By – Brittany K. Barnett
Let me start by saying A Knock at Midnight is probably the best diary I have perused in quite a while and certainly a competitor for my best books of the year. In it, Brittany K. Barnett shares her astonishing life journey and simultaneously clarifies precisely how the “Battle on Drugs” unfairly incarcerated a huge number of Black, Brown and poor individuals. Barnett shares her initial encounters with drugs seeping her own locality, and how the law tried to punish the people respect to the degree of involvement.
Her mother spent more than one spell in prison, including two years in jail on drug charges. More than anything in her life, the heartbreak of visits to her mother in jail changed the course of Brittany’s life. Gradually she made the move from a vocation as a high paid corporate bookkeeper to a youthful lawyer battling to liberate individuals from an incredibly long, wildly unfair drug sentences.
What I cherished most about A Knock at Midnight was that Barnett put faces on the brutality of the “Battle on Drugs.” Last summer I read books by Ibram X. Kendi, Ta-Neshi Coates, and others that discussed how the “100 to 1” laws began filling jails with Black and Brown individuals during the 80″s, destroying whole communities and filling our jail systems to flooding. In her journal, Barnett shares the practically mind-blowing number of individuals she battled to liberated from the Federal Justice System.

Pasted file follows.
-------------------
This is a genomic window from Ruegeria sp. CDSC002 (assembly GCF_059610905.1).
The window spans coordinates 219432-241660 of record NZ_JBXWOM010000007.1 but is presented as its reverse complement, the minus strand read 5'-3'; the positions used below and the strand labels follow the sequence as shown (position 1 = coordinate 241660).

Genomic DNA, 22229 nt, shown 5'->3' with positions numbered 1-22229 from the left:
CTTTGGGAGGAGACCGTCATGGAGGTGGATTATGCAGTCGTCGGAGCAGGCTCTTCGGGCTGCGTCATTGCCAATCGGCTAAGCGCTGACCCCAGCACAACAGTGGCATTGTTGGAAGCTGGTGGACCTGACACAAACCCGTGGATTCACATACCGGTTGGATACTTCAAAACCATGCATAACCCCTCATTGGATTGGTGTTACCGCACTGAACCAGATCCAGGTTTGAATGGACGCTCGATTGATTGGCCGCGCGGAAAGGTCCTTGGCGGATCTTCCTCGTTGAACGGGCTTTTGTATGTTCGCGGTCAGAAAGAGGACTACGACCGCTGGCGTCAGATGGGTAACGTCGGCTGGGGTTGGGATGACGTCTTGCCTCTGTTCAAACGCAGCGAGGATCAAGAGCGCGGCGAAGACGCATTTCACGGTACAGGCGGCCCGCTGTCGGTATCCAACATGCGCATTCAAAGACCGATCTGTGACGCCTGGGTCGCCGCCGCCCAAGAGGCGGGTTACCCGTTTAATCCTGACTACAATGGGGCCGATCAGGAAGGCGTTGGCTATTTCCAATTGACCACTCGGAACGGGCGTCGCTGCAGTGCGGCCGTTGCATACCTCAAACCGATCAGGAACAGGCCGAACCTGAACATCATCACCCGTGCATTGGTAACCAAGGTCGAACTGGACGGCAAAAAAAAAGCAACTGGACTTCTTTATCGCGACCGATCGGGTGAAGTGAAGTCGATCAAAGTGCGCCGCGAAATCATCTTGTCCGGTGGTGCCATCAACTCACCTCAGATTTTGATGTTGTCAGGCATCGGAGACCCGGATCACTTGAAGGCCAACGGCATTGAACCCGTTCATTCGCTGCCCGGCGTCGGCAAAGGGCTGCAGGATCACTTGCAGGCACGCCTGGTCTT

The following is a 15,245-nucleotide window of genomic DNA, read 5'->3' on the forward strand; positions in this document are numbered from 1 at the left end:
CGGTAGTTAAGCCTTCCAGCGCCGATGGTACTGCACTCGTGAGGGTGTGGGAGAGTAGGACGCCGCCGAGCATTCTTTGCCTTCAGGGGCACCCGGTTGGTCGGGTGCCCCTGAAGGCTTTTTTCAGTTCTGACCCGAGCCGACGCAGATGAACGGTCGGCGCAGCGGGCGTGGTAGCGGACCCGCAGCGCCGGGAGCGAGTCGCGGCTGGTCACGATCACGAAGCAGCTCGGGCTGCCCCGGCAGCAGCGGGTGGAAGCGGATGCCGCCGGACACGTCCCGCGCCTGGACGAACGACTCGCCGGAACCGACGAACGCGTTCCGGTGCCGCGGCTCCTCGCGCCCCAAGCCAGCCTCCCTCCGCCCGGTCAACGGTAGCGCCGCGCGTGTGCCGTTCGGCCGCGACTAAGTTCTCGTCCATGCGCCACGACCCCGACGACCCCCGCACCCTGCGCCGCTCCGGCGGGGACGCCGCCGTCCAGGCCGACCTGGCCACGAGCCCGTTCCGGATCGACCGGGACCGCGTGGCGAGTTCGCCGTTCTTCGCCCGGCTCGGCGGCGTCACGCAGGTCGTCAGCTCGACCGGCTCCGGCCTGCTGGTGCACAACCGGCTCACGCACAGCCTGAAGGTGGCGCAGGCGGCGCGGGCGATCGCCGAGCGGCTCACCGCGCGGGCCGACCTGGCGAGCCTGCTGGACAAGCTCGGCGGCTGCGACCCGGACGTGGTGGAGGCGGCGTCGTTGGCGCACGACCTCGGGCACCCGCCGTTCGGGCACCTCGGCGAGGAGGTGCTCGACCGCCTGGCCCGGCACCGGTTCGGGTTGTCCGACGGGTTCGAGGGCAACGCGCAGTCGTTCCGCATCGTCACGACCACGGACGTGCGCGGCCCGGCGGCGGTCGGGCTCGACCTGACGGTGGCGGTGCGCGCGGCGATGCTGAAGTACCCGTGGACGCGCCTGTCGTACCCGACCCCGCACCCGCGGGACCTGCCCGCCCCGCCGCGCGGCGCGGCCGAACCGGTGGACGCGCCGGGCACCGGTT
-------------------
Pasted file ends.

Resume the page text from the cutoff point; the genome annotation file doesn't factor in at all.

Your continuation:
Their sentences were shocking, as the laws permitted an ever-increasing number of years to be heaped on, frequently with almost no proof. I learned so much from A Knock at Midnight, besides all this it had the “could not put it down” the nature of an extraordinary novel. I am so happy that I read this diary. Add this one to your list of MUST read!